Falorni Tech Glass Melting Technology

50 years of Electric Melting with SORG and HEINZ-GLAS

SORG is proud to continue supporting HEINZ-GLAS to strengthen its sustainable melting capabilities further

The partnership between SORG and HEINZ-GLAS is a highly successful one. It started half a century ago, with two local family businesses working closely together to gain global recognition for their pioneering approach to glass melting and manufacturing.

The SORG and HEINZ-GLAS teams, including members of the Sorg and Heinz families, outside the HEINZ-GLAS Glass Museum (European Glass Bottle Museum)

The start of a close partnership
By the end of the 1960s and right up until the 1980s and 1990s, the fossil heated side-fired regenerative furnace was the standard furnace type for most glass makers. The convection patterns of the glass inside the tank and the combustion process could be easily controlled by adjusting the energy input from the multiple burner ports. These provided a good covering of the glass bath surface across the whole furnace.

End-port furnaces were only used for very small units, since sufficient and stable flame coverage was not yet possible for larger furnaces. It wasn’t until a better understanding of the combustion process and heat transfer, together with improved equipment design, that end-port furnaces later made their way to become the most common furnace type in use today.

Making waves in sustainable melting
The glass industry was coming under mounting pressure to seek cleaner alternatives to fossil energy as plants on ‘historical sites’ were surrounded by growing towns. The SORG concept for this challenge was to create an all-electric furnace. Due to the direct energy input into the glass, it would also show a much higher efficiency.

Without the necessity to have heat transfer from a combustion space, the logical solution was to cover the entire surface area of the glass bath with raw materials, forming an insulating blanket.

At the time, this was a paradigm change of the complete melting process – as classic furnaces had the main glass current flowing in a horizontal direction, while the cold-top all-electric melter required a vertical process.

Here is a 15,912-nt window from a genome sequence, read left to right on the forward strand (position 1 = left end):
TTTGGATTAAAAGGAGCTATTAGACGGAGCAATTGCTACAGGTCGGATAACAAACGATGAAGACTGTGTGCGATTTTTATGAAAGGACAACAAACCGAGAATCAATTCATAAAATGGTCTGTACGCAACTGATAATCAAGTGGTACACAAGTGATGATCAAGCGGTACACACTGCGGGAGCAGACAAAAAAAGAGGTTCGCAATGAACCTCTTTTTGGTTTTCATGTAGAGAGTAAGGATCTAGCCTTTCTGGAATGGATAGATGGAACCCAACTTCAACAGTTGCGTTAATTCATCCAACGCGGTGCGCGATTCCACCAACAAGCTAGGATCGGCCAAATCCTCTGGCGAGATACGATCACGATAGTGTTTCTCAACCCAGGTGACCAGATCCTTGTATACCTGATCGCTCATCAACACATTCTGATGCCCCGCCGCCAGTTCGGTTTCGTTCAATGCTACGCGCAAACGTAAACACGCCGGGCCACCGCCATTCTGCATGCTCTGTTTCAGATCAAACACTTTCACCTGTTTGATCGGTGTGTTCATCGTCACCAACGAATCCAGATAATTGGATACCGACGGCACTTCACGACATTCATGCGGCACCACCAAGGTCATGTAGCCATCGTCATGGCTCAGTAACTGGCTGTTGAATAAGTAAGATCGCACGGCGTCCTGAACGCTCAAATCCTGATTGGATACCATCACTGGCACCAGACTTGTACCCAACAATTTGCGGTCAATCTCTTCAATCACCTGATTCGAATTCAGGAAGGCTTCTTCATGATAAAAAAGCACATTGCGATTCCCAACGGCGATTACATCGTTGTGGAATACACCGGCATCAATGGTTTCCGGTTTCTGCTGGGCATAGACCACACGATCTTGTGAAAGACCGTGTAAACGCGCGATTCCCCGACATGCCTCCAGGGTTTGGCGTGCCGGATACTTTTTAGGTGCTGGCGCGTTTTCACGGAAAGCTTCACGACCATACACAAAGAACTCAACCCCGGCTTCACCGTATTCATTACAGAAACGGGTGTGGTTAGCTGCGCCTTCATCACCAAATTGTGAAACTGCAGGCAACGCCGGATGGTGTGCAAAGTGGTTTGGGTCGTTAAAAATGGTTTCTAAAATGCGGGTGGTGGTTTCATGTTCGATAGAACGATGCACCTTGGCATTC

The first practical step in this development was the installation of a test furnace in the laboratory building on the SORG site in Lohr am Main. It had a melting area of 1.4 m² and was fully equipped for testing different glass types.

The new furnace concept was introduced as the VSM® – the Vertical Super Melter. There were misgivings and distrust toward using a completely new approach in a very conservative industry. However, SORG persevered in conducting test melts for customers to demonstrate the reliability of the new furnace technology, especially the glass quality, and in 1972, the patent was granted.

It takes courage to create something great
HEINZ-GLAS was the first company to realize the potential of this new melting technology. For its production of opaline and flint glass flacons and jars, the VSM® was the ideal choice. It provided perfect glass quality without emissions of NOx or CO2 from combustion, along with nearly zero evaporation of highly volatile components like boron and fluor.

In 1971, HEINZ-GLAS installed the first full-scale VSM® furnace from SORG for its facility in Kleintettau, Germany. Featuring a 2.85m² melting surface, the furnace had a target capacity of 14 tpd, mainly producing opal glass and flint glass for high quality flaconage.

Glass quality was and still is a critical aspect for customers like HEINZ-GLAS. The VSM® furnace has helped the company become one of the leading manufacturers and finishers of opal glass and glass flacons for the perfume and cosmetics industry.

Fully charged for the future
For SORG, this was the start of a real success story, with 26 VSM® furnaces being delivered worldwide and going into full operation in the following decade.

Today, SORG is proud to continue supporting HEINZ-GLAS to strengthen its sustainable melting capabilities further. The latest project is to develop a new all-electric furnace, fuelled by renewable energy, with the flexibility to increase the tonnes per day of speciality glasses like opal and flint, as well as featuring the possibility to operate with high levels of post-consumer recycling glass (PCR).

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